Although IPv4 is being exhausted, many people are still using it, in fact, pretty much everyone on the Internet is using IPv4 in one way or another. For me, my new connection has a /28 mask of address’s, call me selfish, but this does give all my machines external IP’s, and then I’m NAT-ing Wifi connections, because they don’t need external address’s. It also has Native IPv6 on the new line. there is still very much a case of “No one’s using IPv6 so we don’t support it” and also “many things still don’t support it, so I don’t have IPv6″. In my 2 years working at Dyalog, I have moved our internal systems to IPv6, and so far 50% of our servers are on IPv6. The interpreter received it’s required changes to support IPv6 in version 12, and some of these will be improved in 12.1, and this improvement will most likely be on-going.

So, to IPv6, and who supports it? well, Google have had IPv6 work going on for a long time now, and you have been able to access http://ipv6.google.com to run your web searches. however they only resolve www.google.com as an IPv6 address if your ISP has registered with them. I can understand this to some extent, but on the other hand, it might hold things back, as there’s alot of people beating their ISP’s to IPv6 with Tunneling over IPv4. Google here have proved that a move to IPv6 can be done without too much effort, providing you can release resources into the change, and you have a good firewall, Remember NAT is not a firewall.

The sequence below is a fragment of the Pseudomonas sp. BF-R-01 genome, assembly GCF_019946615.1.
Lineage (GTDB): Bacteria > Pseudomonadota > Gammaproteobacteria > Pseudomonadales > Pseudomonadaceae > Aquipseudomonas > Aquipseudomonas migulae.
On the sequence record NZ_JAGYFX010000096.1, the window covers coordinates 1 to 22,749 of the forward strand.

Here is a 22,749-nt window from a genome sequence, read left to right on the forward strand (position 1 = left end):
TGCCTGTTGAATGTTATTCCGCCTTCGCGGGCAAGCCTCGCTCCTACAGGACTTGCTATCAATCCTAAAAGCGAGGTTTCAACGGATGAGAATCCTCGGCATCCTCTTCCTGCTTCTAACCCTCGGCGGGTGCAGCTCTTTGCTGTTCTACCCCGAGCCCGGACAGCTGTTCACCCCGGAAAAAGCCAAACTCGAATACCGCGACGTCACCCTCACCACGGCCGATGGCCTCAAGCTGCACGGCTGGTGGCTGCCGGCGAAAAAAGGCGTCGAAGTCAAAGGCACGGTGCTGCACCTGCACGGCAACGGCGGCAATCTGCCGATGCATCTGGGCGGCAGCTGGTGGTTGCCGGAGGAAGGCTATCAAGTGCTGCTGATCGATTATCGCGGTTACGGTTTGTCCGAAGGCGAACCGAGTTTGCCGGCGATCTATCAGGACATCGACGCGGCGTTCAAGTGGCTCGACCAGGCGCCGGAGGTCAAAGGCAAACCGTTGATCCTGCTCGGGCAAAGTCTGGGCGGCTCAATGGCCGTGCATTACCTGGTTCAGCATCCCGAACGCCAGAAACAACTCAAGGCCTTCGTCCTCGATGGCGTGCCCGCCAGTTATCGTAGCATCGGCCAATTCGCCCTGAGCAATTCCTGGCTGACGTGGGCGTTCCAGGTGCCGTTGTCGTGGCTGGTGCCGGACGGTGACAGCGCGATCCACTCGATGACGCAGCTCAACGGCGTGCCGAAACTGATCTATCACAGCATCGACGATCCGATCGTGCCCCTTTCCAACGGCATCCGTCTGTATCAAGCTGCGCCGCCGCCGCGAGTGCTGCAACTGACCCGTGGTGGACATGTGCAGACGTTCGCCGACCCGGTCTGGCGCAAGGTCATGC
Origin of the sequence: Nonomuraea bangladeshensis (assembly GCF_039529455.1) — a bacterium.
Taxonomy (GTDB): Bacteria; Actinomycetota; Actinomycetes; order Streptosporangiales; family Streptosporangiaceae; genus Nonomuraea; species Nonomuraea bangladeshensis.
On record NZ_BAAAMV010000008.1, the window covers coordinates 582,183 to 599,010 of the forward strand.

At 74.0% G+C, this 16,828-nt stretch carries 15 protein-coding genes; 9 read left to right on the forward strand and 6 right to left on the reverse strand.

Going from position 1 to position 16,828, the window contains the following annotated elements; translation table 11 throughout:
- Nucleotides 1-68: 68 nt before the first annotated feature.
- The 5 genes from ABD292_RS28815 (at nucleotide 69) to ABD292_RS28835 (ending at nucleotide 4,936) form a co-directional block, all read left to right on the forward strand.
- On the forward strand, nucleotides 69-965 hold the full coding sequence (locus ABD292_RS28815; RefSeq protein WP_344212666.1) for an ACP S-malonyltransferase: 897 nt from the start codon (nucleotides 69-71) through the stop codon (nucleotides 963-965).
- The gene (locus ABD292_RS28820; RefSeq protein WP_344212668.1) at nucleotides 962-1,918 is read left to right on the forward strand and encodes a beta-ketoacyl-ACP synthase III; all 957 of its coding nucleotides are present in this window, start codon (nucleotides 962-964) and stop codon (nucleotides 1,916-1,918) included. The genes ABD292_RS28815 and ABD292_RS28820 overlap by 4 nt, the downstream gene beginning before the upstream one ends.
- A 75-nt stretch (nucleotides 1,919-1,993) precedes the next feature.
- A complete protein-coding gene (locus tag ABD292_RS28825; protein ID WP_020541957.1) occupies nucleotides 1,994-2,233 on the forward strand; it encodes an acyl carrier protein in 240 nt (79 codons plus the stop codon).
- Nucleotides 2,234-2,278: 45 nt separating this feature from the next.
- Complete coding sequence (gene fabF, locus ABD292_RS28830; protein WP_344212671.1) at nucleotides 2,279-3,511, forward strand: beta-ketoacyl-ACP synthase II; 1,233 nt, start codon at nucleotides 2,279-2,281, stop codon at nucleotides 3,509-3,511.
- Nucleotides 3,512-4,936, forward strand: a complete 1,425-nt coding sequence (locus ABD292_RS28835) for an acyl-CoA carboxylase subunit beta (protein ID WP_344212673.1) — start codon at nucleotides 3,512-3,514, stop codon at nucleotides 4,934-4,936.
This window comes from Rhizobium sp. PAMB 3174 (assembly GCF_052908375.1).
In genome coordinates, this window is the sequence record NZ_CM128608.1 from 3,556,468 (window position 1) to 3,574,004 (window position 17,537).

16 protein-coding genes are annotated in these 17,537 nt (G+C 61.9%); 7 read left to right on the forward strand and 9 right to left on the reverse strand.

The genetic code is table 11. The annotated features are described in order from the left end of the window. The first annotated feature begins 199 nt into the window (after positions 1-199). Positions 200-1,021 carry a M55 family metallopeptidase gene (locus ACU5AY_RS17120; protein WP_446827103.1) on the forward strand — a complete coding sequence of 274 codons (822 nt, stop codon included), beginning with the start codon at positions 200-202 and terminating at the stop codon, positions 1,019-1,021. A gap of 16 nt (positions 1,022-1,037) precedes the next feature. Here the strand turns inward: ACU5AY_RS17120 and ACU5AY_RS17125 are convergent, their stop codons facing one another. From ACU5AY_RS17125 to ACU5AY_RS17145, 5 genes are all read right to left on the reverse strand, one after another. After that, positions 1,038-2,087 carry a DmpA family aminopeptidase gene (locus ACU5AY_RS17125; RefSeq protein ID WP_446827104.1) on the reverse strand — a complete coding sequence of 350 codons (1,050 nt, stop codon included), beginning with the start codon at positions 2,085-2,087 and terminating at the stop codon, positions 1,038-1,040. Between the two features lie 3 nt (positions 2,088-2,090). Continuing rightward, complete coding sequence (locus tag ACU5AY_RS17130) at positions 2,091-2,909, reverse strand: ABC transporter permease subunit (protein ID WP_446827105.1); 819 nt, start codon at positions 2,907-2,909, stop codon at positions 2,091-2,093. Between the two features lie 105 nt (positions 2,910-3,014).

What about ISP’s, what are they doing about IPv6? well Andrews and Arnold seem to be among the few ISP’s offering native IPv6 in the UK, I believe there is currently no more than 3 ISP’s offering such service. Why? maybe they don’t see the point because not many sites are using it yet. Well, here’s some news, every site I run, has IPv6, that is my personal sites and company sites, Google also have IPv6. so what are we waiting for?

Consumer devices is where my attention is grabbed, Can you name a single off-the-shelf Consumer grade router / modem that supports IPv6? I can not. and I can’t see someone at home spending thousands on Cisco gear to have IPv6. My solution to this was to buy a consumer-grade Asus WL-500gp router, and flash it’s firmware with Linux. This now gives me IPv6, along with IP4 and IP6 firewalls that I am personally comfortable with configuring.

Maybe the big problem here with ISP’s supporting IPv6 is that the consumer devices do not yet support such a thing, this means it is completely pointless having the ISP’s support it. IPv6 is moving forwards, and in the last year or 2 there has been some very big movements. unfortunately, these movements are no going fast enough, and until consumer devices support IPv6 this movement will be on a slow trickle. we only need one or two big ISP’s to start supporting IPv6 in the UK for it to take off like a rocket over here, so maybe this is a cry to the manufacturers of the consumer devices to support IPv6 so the ISP’s can also support it.

Get on the IPv6 bandwagon, this is a vote for IPv6 move forward.